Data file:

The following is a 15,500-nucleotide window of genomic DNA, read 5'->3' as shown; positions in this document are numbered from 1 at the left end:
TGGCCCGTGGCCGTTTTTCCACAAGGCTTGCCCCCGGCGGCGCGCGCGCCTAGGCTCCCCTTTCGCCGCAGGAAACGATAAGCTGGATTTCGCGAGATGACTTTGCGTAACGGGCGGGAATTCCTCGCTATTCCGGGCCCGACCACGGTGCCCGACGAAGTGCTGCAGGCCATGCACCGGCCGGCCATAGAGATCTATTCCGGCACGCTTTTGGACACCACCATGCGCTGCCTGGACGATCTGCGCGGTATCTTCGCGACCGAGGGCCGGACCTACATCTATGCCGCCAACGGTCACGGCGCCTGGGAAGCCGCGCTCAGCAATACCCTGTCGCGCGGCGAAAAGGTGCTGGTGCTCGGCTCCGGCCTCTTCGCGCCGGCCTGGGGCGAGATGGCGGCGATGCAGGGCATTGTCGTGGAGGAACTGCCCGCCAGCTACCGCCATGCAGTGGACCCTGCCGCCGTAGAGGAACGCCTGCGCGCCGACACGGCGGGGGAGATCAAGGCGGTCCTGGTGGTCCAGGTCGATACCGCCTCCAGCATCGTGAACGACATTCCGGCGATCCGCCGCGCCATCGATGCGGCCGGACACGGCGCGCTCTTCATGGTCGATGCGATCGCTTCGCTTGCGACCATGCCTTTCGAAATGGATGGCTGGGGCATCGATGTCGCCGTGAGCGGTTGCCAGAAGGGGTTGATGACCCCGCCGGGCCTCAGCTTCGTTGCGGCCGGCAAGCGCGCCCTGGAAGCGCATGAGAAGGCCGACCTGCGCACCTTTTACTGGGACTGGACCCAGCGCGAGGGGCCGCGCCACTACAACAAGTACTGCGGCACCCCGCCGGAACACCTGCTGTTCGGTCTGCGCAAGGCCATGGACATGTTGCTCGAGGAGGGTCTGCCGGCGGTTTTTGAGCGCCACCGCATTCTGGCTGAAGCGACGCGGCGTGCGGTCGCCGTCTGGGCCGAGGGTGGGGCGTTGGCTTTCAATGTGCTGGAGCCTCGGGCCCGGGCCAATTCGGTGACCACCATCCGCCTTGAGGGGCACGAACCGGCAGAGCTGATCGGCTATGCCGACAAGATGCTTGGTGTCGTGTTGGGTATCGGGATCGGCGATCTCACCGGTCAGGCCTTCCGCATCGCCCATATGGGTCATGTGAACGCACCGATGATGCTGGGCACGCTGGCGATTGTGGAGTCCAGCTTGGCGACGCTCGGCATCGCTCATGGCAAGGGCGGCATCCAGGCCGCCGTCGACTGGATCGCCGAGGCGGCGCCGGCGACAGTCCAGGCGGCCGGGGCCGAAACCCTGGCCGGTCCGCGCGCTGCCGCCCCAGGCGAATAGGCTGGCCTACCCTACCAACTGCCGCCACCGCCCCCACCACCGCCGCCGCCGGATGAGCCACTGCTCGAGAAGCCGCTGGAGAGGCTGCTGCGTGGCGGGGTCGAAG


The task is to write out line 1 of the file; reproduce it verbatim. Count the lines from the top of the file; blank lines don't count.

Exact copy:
The following is a 15,500-nucleotide window of genomic DNA, read 5'->3' as shown; positions in this document are numbered from 1 at the left end: